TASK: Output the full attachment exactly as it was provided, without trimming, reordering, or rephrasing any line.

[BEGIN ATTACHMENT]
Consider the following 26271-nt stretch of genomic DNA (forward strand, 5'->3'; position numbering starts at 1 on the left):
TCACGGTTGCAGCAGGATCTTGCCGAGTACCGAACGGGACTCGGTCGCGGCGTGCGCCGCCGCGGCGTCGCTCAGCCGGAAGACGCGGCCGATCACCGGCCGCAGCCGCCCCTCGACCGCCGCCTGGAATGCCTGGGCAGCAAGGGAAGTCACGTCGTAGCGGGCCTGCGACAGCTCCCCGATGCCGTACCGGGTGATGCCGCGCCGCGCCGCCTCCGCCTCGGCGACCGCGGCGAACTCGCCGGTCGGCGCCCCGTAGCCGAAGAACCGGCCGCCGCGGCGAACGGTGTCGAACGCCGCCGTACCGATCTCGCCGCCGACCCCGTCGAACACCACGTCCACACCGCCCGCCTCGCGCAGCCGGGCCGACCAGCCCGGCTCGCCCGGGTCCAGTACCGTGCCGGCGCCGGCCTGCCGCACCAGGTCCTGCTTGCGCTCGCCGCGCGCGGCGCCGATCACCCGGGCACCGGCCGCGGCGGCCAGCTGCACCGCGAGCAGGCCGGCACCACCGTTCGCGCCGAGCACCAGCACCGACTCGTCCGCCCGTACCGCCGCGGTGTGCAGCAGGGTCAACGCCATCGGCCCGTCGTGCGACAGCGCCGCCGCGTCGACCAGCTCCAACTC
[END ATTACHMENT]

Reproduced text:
Consider the following 26271-nt stretch of genomic DNA (forward strand, 5'->3'; position numbering starts at 1 on the left):
TCACGGTTGCAGCAGGATCTTGCCGAGTACCGAACGGGACTCGGTCGCGGCGTGCGCCGCCGCGGCGTCGCTCAGCCGGAAGACGCGGCCGATCACCGGCCGCAGCCGCCCCTCGACCGCCGCCTGGAATGCCTGGGCAGCAAGGGAAGTCACGTCGTAGCGGGCCTGCGACAGCTCCCCGATGCCGTACCGGGTGATGCCGCGCCGCGCCGCCTCCGCCTCGGCGACCGCGGCGAACTCGCCGGTCGGCGCCCCGTAGCCGAAGAACCGGCCGCCGCGGCGAACGGTGTCGAACGCCGCCGTACCGATCTCGCCGCCGACCCCGTCGAACACCACGTCCACACCGCCCGCCTCGCGCAGCCGGGCCGACCAGCCCGGCTCGCCCGGGTCCAGTACCGTGCCGGCGCCGGCCTGCCGCACCAGGTCCTGCTTGCGCTCGCCGCGCGCGGCGCCGATCACCCGGGCACCGGCCGCGGCGGCCAGCTGCACCGCGAGCAGGCCGGCACCACCGTTCGCGCCGAGCACCAGCACCGACTCGTCCGCCCGTACCGCCGCGGTGTGCAGCAGGGTCAACGCCATCGGCCCGTCGTGCGACAGCGCCGCCGCGTCGACCAGCTCCAACTC